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Town council’s war on speeding moving out of neutral?

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AFTER a number of false starts to their plan to install speed indicator devices across the town, the town council has agreed to spend up to £15,000 to purchase seven new devices. 

This will be the second time the council has purchased the electronic signs – which encourage drivers to slow down when driving over the speed limit – to be installed in speeding ‘hot spots’ across the town. 

The first batch of speed indicator devices, purchased and first installed in 2020, were found to have faulty batteries – the town council is currently involved in legal proceedings with the manufacturers regarding this matter.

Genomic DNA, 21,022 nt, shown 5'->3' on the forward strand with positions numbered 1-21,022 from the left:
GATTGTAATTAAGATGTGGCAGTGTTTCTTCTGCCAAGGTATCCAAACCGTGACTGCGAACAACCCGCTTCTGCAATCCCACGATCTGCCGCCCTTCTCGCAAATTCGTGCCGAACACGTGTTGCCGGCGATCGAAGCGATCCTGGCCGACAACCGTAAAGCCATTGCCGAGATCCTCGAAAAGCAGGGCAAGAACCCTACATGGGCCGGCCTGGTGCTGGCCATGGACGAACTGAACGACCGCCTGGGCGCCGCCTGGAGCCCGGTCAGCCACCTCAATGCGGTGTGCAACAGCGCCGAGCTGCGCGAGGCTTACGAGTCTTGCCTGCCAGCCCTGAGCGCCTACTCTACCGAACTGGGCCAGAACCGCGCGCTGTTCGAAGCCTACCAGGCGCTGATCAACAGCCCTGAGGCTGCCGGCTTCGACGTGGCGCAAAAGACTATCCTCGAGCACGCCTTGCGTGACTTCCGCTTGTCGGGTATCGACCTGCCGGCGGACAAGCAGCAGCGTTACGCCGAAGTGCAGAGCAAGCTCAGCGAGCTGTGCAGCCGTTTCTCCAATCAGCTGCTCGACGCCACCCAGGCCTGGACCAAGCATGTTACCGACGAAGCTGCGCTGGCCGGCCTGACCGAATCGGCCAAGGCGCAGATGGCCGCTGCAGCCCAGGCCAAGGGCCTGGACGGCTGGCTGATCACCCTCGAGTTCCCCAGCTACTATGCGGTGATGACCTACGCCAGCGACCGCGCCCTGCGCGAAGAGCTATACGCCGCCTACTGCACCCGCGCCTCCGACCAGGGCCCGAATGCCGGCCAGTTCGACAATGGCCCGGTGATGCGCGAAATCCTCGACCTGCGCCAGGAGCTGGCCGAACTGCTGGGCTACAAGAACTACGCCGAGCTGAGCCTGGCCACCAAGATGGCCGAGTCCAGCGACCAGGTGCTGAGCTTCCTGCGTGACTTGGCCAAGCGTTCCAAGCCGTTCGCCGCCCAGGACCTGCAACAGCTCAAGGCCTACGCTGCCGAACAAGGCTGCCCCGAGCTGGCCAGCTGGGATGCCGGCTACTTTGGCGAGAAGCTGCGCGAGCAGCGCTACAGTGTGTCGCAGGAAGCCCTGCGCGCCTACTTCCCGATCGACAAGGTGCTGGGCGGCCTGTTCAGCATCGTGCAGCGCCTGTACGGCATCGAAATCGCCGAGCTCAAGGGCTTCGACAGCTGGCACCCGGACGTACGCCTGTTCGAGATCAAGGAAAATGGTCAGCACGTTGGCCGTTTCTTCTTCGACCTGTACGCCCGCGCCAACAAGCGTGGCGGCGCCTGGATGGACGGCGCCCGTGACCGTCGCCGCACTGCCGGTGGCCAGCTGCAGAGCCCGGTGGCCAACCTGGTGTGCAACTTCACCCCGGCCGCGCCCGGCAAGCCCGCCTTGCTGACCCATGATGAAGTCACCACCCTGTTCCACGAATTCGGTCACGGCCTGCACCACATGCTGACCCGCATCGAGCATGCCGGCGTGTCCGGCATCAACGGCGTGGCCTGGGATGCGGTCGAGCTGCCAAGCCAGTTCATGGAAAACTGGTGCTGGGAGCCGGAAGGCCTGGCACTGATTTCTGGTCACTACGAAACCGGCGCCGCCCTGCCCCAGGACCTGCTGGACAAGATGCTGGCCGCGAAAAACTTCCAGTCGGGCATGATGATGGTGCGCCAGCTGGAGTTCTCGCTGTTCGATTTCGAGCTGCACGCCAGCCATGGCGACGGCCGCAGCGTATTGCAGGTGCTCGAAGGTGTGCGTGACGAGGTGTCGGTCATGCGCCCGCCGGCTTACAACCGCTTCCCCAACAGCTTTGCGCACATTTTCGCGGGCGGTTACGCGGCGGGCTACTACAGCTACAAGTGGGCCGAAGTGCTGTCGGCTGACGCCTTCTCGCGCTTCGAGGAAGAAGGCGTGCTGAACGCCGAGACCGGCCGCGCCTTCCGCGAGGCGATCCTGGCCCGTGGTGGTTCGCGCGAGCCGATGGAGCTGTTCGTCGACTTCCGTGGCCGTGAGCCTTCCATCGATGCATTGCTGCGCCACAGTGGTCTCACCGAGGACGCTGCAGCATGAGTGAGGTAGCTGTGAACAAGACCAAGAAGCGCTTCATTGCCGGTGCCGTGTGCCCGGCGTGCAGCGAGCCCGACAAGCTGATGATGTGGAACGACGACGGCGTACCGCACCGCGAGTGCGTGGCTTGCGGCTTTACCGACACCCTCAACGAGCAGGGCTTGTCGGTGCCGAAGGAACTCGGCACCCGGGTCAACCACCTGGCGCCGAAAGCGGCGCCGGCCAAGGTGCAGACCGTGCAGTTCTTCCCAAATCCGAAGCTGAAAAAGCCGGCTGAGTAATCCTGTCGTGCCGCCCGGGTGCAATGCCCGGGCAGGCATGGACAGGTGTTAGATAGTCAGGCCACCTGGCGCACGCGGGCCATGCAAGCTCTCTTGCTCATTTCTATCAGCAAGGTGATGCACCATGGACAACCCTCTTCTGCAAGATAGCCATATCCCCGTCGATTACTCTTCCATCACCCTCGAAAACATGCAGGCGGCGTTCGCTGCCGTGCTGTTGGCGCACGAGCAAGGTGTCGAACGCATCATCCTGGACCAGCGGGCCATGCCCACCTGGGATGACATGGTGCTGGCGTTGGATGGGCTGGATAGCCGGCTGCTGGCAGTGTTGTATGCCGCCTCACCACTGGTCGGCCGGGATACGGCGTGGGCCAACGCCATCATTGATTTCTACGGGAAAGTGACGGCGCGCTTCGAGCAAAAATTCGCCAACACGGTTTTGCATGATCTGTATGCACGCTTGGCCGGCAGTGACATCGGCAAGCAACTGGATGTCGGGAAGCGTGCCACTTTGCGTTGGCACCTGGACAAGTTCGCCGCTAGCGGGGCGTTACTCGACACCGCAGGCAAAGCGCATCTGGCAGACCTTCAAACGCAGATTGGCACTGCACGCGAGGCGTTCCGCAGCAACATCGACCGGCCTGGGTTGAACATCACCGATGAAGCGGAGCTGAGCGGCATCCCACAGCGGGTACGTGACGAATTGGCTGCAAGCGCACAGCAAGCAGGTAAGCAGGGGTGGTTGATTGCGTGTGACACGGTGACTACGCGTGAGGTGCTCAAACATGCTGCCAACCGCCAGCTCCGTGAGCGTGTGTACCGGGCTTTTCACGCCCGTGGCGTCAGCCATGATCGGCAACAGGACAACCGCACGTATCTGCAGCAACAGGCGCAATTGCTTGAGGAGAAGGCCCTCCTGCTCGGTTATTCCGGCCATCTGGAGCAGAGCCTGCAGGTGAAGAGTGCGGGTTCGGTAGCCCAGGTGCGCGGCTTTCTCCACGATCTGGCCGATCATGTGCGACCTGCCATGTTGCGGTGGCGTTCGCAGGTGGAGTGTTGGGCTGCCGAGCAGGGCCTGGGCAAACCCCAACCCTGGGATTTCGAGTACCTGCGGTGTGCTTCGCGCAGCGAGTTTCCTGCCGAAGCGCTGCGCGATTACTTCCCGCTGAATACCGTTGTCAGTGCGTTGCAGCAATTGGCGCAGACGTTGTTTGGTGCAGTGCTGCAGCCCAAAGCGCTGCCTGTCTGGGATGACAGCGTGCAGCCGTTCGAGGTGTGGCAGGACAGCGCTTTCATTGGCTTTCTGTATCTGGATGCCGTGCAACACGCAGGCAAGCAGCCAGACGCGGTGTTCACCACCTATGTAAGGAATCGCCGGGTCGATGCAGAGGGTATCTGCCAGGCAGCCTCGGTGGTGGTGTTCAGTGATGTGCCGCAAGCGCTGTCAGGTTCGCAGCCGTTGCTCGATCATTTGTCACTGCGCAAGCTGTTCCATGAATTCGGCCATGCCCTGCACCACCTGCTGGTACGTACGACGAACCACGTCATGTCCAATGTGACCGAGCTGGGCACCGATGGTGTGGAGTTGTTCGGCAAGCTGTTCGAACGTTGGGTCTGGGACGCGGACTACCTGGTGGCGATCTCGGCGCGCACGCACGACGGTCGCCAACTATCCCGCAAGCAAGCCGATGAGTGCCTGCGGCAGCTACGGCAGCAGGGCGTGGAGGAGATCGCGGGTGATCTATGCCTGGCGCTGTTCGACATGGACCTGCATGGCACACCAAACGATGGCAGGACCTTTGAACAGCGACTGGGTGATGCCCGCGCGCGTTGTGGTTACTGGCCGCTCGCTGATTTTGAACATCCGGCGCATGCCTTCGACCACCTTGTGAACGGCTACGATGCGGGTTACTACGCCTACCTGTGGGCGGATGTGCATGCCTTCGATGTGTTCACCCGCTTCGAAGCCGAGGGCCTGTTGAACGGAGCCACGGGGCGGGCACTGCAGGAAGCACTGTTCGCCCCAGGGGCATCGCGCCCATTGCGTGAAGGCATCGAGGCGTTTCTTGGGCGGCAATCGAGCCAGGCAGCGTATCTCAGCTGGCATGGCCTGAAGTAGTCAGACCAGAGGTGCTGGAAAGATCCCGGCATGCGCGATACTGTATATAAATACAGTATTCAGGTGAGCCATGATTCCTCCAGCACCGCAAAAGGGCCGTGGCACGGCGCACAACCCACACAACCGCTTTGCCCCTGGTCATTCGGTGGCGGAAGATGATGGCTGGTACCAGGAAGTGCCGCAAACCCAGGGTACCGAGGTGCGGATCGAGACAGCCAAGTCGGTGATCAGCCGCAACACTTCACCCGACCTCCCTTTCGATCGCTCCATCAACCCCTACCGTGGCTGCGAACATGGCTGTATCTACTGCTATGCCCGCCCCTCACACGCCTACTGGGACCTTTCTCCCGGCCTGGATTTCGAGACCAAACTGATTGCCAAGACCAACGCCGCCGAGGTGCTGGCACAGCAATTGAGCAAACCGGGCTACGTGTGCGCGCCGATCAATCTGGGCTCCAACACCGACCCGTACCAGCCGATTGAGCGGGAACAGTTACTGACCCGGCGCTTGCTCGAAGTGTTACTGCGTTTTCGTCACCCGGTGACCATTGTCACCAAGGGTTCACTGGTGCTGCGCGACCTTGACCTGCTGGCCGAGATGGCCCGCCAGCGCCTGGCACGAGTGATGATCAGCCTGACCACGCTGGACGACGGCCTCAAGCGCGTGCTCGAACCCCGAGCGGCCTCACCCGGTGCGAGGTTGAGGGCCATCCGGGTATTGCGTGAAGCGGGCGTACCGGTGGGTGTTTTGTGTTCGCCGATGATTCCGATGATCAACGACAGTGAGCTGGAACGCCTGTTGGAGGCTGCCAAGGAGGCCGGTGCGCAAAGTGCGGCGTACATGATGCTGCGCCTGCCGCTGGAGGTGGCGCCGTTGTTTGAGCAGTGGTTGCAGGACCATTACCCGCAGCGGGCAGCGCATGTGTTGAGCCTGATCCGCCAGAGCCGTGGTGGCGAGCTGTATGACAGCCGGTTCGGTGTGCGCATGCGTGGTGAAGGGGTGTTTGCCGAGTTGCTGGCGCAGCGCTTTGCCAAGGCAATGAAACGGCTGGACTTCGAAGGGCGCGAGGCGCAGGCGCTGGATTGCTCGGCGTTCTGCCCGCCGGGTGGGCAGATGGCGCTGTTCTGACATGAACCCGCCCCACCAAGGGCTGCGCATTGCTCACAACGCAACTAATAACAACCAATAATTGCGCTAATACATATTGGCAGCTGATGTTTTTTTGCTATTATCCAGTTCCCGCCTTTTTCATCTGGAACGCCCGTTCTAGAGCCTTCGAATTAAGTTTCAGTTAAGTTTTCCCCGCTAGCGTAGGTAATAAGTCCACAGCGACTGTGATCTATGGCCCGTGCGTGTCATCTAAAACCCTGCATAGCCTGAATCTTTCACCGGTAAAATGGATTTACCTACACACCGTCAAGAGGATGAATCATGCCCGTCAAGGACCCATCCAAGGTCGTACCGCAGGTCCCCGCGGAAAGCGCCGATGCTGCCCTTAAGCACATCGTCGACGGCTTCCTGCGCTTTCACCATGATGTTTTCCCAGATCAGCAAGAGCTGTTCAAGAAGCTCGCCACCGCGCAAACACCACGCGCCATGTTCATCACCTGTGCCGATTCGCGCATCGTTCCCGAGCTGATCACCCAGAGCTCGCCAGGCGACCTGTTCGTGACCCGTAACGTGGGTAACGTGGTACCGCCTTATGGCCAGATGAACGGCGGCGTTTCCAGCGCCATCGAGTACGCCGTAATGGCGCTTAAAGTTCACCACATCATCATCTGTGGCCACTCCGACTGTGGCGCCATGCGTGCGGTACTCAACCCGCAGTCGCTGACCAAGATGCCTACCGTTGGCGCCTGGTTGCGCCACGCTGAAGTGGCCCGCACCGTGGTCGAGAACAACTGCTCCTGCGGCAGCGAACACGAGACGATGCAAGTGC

At a town council meeting last month, councillors unanimously agreed to purchase seven replacement speed indicator devices at a cost of no more than £15,000.  

However, mayor cllr Jon Hubbard – who originally proposed the installation of the devices in late 2019 – expressed his disappointment that weight restrictions for anything mounted on a lamppost, imposed by Wiltshire Council, meant that the town council could not purchase solar-powered devices. 

“I’m particularly disappointed that we’re potentially going to be putting up units that are not solar-powered,” said cllr Hubbard, “but I am told that it’s almost impossible to do it with them.” 

The devices’ batteries will instead be charged via a main electricity supply. “There are no others that Wiltshire [Council] will accept,” added cllr Hubbard. 

The speeding ‘hot spots’ earmarked to be covered by the speed indicator devices include Spa Road, King Street, Semington Road, Snowberry Lane, Sandridge Road, Lowbourne, Church Lane, the Kenilworth Gardens estate, Coronation Road and Ruskin Avenue. 

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